Northern Idaho farmer Steve Riggers says succession planning should start early, and important questions should be addressed on a regular basis.
If you want to retire in your 60s and ensure the ranch or farm stays in the family, what do you need to do to accomplish that? What happens if you get to age 70 and don’t have enough equity in the farm to make it work as far as passing it to the next generation?
For Steve, who began working full time on his family’s farm during the 1980s farm crisis, that discipline became a key part of his retirement planning from the start.
“The biggest thing was gaining an understanding that the farming business is highly variable. When you have good years in farming, you better put money away and build equity in the farm instead of building nice houses, buying RVs and boats and going on trips,” Steve says.
Another important part of succession planning, says Steve, is striving to maintain good relationships with business partners, and surrounding yourself with the best team of professionals you can.
“My brother, Nate, and I have had a very good run together. We worked hard at working well together, and when we did run into a situation there was always some give and take, especially when someone was very adamant about a decision.”
The two brothers also sought out a highly respected law firm in nearby Washington state with experience helping farm and ranch operations run successful businesses and develop equally successful estate plans.
The family also teamed with an accounting business that worked closely with the law firm.
“We have been working with them for many years, and they know our operations well,” Steve says. “The farming and ranching business can be very hard, very stressful, and those are among the reasons you want to find the best help you can — whether it’s employees, a contract agronomist or an attorney-accountant team versed in agriculture.” That team-building style has value.
Embrace the team approach
When it comes to farm and ranch succession planning, start early, communicate often and embrace the team approach.
Those are among the words of wisdom of Laramie, Wyo., attorney Don Prehoda, who has helped many agricultural producers in Wyoming and Colorado with estate planning since the 1970s.
“Instead of waiting until your 60s, 70s and 80s, the real key is to start thinking about it early, and start asking questions,” Prehoda says.
These are the questions he says are important:
• How is all of this going to work over time?
• Can we divide up the ranch or farm? (leaving so many acres to one child and so many to another)
• Can a non-resident child receive some acreage? (and, in turn, either rent or sell that acreage to a resident child in order to capture a piece of the inheritance)
Prehoda says that family ranches and farms have a much better chance at succeeding into the future if this kind of planning starts early.
“The statistics are that less than 50% of ranches survive the first generation after death of the parents — and only 10% survive the second generation, because you fracture the ownership even further,” he notes. “You go from three children to 10 grandchildren, and suddenly there are potentially a lot of competing interests.”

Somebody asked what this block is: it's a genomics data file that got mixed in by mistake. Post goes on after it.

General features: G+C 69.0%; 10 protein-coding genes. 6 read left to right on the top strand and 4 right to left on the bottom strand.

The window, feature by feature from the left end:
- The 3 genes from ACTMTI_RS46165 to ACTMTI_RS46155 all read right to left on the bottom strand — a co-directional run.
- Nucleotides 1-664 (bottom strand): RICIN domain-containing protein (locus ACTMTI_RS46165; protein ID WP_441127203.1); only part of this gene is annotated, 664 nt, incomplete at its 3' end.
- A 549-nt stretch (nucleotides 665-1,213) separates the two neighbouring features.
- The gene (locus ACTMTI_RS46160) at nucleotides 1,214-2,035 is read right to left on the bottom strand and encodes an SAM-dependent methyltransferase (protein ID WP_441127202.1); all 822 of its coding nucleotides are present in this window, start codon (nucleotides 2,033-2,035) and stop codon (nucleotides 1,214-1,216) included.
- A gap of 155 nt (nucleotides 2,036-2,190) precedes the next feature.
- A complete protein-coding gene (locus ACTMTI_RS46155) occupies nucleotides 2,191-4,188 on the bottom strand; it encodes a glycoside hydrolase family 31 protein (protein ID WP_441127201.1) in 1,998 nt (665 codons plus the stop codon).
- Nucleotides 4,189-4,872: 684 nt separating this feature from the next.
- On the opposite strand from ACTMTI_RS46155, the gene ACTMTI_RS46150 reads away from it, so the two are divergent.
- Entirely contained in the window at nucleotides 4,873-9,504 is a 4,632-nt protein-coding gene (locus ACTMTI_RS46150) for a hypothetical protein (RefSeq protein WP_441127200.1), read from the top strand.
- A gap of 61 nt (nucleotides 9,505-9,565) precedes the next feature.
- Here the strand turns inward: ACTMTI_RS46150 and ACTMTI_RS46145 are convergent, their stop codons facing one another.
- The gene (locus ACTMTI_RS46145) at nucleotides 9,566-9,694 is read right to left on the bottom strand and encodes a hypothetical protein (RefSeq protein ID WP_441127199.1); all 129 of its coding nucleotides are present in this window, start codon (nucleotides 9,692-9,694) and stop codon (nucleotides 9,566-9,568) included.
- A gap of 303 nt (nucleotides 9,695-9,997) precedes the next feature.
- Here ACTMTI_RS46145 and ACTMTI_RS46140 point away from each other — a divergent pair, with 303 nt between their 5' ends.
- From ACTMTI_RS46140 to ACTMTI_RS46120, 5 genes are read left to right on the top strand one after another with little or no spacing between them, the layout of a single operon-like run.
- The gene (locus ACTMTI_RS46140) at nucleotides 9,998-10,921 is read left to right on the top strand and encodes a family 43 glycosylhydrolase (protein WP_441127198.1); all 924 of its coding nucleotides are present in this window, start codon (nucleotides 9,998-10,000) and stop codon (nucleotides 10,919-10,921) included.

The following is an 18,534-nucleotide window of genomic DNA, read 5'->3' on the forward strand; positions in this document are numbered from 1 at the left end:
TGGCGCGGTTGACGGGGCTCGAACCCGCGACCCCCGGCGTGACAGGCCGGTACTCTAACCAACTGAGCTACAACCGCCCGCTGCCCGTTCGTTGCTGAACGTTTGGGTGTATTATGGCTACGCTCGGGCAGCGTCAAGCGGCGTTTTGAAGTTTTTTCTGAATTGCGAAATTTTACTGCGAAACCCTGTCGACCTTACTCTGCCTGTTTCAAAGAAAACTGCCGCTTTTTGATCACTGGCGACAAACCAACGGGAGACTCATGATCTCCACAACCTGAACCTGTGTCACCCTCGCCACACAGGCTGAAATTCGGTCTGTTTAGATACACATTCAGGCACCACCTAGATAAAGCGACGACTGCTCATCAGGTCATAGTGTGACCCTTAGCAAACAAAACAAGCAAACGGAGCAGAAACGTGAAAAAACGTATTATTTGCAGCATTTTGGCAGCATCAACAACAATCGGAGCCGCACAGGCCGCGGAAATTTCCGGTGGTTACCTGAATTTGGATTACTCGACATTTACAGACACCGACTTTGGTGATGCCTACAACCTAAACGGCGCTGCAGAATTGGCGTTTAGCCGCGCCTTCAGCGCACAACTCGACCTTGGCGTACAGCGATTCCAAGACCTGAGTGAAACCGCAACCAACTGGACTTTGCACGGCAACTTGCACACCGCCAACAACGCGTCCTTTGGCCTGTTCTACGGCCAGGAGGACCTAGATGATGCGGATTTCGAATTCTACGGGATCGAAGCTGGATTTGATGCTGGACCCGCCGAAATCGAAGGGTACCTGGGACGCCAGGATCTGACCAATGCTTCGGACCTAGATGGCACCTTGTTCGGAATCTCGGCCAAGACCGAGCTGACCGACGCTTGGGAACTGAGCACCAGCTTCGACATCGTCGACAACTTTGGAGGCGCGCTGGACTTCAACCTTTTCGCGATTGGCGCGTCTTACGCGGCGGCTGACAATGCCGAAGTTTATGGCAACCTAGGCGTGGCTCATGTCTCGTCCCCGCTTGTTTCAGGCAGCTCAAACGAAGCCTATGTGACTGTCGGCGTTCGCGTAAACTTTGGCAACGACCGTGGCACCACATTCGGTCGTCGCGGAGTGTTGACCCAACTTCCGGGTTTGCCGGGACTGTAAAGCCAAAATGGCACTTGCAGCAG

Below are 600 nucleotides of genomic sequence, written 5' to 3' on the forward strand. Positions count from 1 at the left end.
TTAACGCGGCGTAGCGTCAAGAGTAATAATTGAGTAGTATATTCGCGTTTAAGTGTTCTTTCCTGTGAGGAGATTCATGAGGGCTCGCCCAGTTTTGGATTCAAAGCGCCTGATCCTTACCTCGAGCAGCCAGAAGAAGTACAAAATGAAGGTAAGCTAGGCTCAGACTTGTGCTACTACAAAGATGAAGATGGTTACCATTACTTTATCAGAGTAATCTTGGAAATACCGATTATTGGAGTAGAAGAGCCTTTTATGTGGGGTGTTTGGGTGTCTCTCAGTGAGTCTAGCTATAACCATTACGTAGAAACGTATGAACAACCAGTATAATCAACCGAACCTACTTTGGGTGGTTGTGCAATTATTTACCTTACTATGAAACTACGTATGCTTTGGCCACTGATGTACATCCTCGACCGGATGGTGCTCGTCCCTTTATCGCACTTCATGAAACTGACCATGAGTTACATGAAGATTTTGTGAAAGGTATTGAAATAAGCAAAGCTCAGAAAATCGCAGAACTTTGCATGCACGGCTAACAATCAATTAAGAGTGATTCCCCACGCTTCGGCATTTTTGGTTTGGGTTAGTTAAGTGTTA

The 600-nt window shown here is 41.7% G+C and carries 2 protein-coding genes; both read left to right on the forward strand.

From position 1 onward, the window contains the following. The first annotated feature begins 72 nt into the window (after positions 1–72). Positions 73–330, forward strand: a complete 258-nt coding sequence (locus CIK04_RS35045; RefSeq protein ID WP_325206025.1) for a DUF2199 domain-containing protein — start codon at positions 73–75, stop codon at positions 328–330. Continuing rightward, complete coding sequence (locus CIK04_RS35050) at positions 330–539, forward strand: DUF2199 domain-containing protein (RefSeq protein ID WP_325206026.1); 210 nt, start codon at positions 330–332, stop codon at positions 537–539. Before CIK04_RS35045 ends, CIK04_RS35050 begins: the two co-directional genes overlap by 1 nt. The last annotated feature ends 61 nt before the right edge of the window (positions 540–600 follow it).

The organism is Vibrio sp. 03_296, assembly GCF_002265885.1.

Open communication is vital, Prehoda says.
Most days farmers and ranchers are running an operation, working with animals and raising crops —not spending time thinking about succession planning. “And they don’t spend much time visiting with their kids about this issue,” Prehoda says.
He emphasizes that talking things through enhances understanding about why decisions are made the way they are. This can avoid trouble later, and a team approach can help accomplish key succession planning goals.
“The team not only includes family members, but also an accountant and an attorney versed in agricultural businesses, and possibly a life insurance representative and an investment adviser,” he says. “Working as a team makes it much easier to come up with viable solutions and, ultimately, a sound plan.”
Take care choosing team, though
Prehoda encourages ranchers and farmers to choose a team of experts carefully.
“Be wary of those who are trying to take your estate plan and design it for their own benefit. The life insurance agent wants to see more life insurance bought. The lawyer wants to see a very complex trust. The accountant wants to see more devices created that will lead to more tax forms to file,” he says.
In seeking out professional help, Prehoda says word of mouth is a great starting point: “Good lawyers and accountants don’t have to pound the pavement with advertising because their work is built on a solid reputation.”
Another good source to find an attorney versed in estate planning is the American College of Trust and Estate Counsel.
The ACTEC website, actec.org, lists about 2,500 attorneys across the country who received membership based on peer reviews, and it also includes resources for families.
“Members have to be in primary practice at least 10 years in the field of estate planning, and they are significantly vetted,” Prehoda says.